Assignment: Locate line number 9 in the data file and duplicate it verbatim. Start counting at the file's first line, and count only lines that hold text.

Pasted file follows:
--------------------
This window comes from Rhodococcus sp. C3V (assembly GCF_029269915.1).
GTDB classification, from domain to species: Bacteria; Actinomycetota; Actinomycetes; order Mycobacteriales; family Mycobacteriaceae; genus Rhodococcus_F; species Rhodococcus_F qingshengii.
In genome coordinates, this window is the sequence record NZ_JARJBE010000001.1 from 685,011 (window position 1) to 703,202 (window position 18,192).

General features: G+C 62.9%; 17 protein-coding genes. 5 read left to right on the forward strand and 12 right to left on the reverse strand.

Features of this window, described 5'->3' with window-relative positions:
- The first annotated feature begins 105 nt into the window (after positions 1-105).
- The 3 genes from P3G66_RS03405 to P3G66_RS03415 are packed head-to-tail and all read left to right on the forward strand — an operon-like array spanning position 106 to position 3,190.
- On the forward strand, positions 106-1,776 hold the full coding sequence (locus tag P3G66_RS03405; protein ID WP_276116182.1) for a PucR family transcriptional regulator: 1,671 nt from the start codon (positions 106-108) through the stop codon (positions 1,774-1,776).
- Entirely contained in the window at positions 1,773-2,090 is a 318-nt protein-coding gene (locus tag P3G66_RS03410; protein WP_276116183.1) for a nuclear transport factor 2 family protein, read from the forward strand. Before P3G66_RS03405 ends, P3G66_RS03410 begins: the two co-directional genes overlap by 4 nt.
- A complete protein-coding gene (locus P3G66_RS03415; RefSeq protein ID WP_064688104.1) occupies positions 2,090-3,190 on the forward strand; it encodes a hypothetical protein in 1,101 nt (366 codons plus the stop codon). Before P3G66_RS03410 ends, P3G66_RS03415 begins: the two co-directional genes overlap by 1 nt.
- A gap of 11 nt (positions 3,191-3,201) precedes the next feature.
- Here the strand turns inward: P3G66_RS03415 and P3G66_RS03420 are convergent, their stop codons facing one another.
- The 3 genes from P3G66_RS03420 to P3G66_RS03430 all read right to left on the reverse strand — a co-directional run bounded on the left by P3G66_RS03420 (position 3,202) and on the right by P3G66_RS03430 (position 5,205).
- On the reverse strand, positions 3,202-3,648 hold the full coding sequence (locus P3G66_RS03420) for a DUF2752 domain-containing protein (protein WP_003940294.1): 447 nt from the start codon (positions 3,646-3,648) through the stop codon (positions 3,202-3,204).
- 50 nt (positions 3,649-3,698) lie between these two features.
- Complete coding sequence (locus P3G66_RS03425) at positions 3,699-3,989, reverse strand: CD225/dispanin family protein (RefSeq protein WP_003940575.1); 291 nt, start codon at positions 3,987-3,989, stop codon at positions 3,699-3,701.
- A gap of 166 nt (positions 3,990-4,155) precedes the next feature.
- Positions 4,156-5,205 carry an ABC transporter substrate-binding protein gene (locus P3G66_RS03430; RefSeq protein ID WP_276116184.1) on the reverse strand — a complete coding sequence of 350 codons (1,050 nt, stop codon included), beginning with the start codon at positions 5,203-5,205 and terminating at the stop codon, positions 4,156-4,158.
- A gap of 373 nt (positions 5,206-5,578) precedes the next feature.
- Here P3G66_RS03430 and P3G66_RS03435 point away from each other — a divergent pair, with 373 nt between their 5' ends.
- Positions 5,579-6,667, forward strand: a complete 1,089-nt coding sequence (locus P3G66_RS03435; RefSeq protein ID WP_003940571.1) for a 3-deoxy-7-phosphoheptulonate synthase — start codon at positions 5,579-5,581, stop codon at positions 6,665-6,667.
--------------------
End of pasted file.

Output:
- Entirely contained in the window at positions 1,773-2,090 is a 318-nt protein-coding gene (locus tag P3G66_RS03410; protein WP_276116183.1) for a nuclear transport factor 2 family protein, read from the forward strand. Before P3G66_RS03405 ends, P3G66_RS03410 begins: the two co-directional genes overlap by 4 nt.